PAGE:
Augusta Homeless Plans OK, Black Chamber Holds Small Business Workshops
Housing for Augusta’s low-income and homeless population topped the agenda of an Augusta committee on Tuesday, when the committee agreed to the first steps of a sweeping plan to address the homeless population. city shelter.
The same committee deferred discussion of Augusta Land Bank Authority uses US bailout funds to develop affordable housing program and agreed, subject to further approval, to allocate $500,000 in bailout funds to the Greater Augusta Black Chamber of Commerce to administer a business promotion and education program.
“I’m extremely excited,” said Lynda Barrs, a longtime Augusta homeless advocate. “Once these strategies are approved, the work really begins.”
Subject to final committee approval next week, a comprehensive plan and two first steps: the creation of a Homelessness Crisis Response System Coordinator position and the development of a plan to create up to to 75 housing units with permanent support services using bailout funds.
Commissioner Jordan Johnson, who co-chaired the task force that developed the strategies, added to the endorsement that recommendations for both elements be returned within 90 to 120 days.
Related:Augusta homelessness task force recommends adding supportive housing, but no new shelters
Homelessness has increased among most groups in the preliminary numbers compared to this year’s point count. Augusta’s total population increased from 470 to 576 in 2020. People not residing in homeless shelters increased from 315 to 282.
The committee referred a proposal to use $1.1 million in bailout funds for the land bank to create affordable housing in some of its many residential properties to a May 25 workshop.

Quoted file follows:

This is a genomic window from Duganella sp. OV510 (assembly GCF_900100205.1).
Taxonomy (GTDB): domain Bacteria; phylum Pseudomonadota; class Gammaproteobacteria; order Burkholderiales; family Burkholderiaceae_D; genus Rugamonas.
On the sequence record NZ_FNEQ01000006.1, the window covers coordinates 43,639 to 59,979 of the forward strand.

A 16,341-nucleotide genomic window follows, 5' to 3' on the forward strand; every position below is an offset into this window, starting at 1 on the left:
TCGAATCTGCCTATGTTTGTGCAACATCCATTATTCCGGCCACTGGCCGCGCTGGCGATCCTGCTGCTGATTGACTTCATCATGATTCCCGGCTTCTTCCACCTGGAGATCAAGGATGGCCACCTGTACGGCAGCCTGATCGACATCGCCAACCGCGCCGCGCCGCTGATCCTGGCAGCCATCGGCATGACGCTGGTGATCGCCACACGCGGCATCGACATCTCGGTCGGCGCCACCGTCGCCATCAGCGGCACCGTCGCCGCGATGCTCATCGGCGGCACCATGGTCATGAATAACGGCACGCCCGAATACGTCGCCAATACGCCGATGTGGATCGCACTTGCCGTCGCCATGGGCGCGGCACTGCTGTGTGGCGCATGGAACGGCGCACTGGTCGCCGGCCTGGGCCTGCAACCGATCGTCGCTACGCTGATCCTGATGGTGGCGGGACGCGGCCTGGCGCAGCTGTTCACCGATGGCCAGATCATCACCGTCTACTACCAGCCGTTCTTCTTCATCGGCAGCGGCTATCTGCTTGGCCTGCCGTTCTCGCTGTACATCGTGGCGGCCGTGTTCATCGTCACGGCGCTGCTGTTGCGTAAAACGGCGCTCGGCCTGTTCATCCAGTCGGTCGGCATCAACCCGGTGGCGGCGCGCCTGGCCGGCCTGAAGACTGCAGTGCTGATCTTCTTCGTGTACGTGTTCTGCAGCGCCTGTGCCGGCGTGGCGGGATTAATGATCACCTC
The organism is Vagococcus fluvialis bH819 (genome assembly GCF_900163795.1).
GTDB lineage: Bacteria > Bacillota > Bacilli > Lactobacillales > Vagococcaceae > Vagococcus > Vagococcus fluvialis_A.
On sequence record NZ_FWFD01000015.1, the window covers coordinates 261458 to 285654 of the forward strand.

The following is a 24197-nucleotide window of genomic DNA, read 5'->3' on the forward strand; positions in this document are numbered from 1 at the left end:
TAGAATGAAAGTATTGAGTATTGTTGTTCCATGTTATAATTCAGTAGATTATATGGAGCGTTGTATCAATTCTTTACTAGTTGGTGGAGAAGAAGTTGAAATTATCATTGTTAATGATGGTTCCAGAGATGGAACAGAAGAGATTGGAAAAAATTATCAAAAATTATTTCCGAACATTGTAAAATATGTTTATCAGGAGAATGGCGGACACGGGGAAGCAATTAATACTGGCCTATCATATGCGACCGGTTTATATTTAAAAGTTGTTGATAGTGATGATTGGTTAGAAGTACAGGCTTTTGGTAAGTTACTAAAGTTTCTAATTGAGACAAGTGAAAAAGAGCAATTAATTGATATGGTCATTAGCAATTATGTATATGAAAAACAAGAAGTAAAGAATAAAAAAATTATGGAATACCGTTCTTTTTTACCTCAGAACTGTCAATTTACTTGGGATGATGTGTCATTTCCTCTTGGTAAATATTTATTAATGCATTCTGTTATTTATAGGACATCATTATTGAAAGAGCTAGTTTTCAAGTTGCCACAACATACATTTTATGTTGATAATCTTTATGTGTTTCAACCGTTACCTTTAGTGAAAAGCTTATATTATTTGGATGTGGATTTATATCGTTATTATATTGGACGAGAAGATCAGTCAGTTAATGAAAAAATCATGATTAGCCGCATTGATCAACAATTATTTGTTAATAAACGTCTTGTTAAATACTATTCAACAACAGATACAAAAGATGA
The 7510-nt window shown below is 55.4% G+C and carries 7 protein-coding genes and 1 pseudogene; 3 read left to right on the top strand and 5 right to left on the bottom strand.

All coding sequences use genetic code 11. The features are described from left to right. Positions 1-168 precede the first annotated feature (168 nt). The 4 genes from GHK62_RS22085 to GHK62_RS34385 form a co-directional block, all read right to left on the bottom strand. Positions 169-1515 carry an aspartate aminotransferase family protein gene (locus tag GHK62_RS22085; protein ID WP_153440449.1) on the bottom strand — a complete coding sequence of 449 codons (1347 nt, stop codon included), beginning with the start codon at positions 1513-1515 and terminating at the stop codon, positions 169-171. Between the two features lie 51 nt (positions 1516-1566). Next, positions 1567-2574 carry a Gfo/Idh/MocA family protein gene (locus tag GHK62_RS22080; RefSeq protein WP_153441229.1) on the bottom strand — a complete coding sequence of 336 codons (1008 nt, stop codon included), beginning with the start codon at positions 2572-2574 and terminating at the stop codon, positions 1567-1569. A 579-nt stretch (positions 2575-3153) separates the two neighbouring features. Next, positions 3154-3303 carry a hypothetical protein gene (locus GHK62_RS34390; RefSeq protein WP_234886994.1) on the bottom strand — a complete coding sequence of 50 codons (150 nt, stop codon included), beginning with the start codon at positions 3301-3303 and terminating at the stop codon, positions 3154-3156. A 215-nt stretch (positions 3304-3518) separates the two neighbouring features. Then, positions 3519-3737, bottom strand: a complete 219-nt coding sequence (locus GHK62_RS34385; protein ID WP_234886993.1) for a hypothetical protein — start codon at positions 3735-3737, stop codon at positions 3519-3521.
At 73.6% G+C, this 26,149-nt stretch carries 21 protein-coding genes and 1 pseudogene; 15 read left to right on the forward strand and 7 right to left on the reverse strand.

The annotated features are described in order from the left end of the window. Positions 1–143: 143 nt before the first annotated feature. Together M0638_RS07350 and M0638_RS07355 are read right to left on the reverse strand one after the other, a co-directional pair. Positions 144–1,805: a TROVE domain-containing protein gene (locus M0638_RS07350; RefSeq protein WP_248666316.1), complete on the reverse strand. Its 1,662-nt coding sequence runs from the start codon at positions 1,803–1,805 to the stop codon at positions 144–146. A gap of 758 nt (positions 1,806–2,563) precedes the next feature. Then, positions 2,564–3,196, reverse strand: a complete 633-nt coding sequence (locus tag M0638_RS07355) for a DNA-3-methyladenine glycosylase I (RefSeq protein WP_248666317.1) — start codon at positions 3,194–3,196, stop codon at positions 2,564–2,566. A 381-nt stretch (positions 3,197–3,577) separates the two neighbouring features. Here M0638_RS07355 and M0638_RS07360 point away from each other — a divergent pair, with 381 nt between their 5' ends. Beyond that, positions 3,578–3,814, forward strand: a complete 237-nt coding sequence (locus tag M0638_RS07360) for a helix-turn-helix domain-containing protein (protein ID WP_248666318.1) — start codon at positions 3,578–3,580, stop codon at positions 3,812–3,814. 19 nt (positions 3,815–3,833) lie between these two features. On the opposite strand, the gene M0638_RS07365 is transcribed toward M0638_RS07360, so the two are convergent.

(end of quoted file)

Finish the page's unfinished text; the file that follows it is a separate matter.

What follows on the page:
Johnson said Augusta’s affordable housing crisis needs a “thorough conversation” before the city begins handing out funds. “We cannot start allocating funds without first establishing a framework,” he said.
The Housing Office guarantees the conditions
“Suitable” was how Augusta Housing Authority Deputy Director Doug Freeman and authority attorney Chris Cosper called conditions at Ervin Towers, a 10-story complex built in 1967 in the district of Laney-Walker.
The AHA is an entity entirely separate from local government whose members are appointed by the mayor. Several attended Tuesday’s meeting in response to the commission’s continued criticism of conditions at public housing projects, including at Ervin Towers.
Cosper, who has represented the group for 17 years, said Ervin’s renovation projects amounted to more than $20 million, exceeding the US cap of $13.25 million for housing and urban development, but the authority asks for a derogation. Meanwhile, Cosper and Freeman said the apartments were habitable for residents.
Johnson, who grew up in the Augusta housing estates, disagreed.
“In most cases, these units are not suitable at all,” he said.
Bailout Funds Darkroom
Greater Black Chamber chairman Ronic West said Augusta had more than 16,000 businesses and many needed support to survive.
Workshops the chamber has held with local banks have been well attended, and the city of Aiken recently agreed to have the chamber administer a similar $425,000 grant and loan program, she said. The group initially applied for $500,000 in funds for Augusta’s 2020 bailout and is required by law to provide services to everyone, not just black-owned businesses, she said. .
After:Augusta Wins Housing Grant for Harrisburg, Laney-Walker Project Linked to Augusta National
Commissioner Dennis Williams said the program will help raise the profile of Augusta’s many small businesses, such as contractors overlooked by those seeking services.
“It will help small minority businesses get recognized and known,” Williams said.